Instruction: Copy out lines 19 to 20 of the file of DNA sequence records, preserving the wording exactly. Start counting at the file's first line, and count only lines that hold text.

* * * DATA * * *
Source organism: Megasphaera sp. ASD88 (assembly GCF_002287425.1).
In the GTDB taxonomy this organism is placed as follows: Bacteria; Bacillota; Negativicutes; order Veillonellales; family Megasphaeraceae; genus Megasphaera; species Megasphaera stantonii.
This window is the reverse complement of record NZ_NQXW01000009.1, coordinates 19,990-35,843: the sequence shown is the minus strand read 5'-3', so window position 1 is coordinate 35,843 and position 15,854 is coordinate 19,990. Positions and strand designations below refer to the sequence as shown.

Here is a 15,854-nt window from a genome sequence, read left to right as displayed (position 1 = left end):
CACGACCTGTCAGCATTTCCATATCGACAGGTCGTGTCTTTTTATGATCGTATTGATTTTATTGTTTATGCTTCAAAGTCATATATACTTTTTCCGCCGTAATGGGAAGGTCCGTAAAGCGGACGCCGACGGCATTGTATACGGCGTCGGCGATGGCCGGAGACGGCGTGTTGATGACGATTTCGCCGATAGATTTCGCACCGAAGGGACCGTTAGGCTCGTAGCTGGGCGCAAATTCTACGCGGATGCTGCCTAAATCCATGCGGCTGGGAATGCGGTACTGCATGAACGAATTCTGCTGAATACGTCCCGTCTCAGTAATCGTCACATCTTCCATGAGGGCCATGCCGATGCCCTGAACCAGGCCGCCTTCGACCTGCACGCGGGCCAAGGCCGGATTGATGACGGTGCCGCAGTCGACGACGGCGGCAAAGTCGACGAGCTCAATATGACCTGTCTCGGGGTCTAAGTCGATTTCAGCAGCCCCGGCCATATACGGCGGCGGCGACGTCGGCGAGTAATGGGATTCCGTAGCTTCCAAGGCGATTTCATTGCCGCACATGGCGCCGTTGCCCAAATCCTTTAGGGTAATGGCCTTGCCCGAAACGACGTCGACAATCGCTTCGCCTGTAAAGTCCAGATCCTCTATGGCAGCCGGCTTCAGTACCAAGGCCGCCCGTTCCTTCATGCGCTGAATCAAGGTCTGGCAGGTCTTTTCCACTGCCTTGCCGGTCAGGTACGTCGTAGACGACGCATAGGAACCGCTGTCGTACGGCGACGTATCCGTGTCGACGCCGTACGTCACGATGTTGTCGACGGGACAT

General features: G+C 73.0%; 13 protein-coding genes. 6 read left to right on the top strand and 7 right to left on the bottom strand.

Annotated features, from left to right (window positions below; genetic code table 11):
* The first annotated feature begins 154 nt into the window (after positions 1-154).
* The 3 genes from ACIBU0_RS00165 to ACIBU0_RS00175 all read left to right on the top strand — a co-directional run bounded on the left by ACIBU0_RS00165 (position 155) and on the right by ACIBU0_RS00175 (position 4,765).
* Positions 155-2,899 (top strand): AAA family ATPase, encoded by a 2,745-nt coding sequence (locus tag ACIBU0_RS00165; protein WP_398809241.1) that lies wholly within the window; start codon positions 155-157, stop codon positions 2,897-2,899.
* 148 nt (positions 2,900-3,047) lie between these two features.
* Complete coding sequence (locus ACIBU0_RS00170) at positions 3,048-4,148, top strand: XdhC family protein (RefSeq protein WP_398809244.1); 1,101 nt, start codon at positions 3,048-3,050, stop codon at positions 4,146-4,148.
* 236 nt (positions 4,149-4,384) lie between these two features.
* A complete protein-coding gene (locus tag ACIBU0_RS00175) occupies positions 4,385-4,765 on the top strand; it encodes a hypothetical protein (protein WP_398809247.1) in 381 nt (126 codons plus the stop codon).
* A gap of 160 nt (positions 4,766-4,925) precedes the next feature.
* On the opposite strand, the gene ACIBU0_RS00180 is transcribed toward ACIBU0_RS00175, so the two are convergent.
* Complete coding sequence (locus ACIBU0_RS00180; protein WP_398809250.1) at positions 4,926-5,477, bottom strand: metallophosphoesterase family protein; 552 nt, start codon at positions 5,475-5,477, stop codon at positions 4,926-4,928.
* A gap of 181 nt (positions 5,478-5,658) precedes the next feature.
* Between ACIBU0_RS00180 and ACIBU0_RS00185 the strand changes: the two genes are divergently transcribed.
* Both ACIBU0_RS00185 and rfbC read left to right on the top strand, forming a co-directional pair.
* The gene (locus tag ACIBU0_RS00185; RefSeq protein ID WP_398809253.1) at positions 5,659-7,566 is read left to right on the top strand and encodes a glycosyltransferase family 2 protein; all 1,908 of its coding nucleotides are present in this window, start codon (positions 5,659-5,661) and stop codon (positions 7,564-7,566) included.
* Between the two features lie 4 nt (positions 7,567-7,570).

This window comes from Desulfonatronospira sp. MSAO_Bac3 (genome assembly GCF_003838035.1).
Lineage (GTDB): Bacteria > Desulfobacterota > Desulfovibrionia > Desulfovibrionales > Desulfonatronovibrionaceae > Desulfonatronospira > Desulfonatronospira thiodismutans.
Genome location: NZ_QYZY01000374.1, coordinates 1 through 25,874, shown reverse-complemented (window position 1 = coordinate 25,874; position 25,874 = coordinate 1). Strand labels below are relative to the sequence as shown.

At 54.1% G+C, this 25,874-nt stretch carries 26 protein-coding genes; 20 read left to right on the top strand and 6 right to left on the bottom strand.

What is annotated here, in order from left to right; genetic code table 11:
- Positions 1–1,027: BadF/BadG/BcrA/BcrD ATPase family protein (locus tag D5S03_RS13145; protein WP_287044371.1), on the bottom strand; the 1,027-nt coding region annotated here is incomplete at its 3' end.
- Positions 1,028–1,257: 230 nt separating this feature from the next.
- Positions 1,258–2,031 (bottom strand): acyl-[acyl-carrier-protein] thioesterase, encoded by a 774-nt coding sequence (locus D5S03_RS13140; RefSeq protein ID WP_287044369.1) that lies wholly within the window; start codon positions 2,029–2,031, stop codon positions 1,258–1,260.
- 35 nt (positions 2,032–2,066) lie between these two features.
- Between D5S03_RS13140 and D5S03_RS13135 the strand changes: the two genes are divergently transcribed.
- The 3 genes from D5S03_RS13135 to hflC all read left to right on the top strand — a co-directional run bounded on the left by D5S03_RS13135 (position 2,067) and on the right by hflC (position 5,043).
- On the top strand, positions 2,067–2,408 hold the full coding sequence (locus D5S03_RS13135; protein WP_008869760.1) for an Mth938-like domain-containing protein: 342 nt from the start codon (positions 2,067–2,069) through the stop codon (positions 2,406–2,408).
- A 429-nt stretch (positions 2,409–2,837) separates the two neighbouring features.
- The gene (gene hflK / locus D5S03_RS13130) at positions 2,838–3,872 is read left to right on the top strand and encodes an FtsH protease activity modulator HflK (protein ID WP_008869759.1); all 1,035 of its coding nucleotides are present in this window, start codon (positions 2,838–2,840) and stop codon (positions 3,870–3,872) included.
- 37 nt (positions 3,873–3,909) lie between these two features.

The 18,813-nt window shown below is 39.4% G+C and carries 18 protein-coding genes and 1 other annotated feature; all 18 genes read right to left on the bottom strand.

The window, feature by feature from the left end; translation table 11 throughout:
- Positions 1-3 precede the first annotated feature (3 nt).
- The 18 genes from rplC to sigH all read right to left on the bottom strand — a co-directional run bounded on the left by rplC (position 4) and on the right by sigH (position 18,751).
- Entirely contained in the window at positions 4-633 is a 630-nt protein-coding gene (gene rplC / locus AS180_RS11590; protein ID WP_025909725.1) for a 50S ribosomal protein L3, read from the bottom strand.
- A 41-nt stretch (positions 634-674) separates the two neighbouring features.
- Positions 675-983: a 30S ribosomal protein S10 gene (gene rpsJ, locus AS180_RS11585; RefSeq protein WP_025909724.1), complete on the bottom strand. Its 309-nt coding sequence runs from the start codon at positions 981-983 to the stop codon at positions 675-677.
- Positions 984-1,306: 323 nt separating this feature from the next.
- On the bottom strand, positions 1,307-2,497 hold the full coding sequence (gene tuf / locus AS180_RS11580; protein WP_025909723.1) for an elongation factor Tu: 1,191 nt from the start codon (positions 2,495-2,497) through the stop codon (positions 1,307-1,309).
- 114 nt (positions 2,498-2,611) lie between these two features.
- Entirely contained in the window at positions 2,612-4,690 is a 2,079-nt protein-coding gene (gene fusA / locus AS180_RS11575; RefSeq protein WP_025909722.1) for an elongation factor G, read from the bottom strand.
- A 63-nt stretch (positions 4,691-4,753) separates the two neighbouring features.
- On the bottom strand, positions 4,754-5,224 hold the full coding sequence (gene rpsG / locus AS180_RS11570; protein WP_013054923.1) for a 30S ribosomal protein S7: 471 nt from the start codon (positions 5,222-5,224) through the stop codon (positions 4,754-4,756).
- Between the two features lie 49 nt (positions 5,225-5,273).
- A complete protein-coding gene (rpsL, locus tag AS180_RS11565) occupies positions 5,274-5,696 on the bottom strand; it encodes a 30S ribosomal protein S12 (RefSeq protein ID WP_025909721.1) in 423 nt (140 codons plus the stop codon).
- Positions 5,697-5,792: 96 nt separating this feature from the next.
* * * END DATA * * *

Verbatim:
* Between ACIBU0_RS00180 and ACIBU0_RS00185 the strand changes: the two genes are divergently transcribed.
* Both ACIBU0_RS00185 and rfbC read left to right on the top strand, forming a co-directional pair.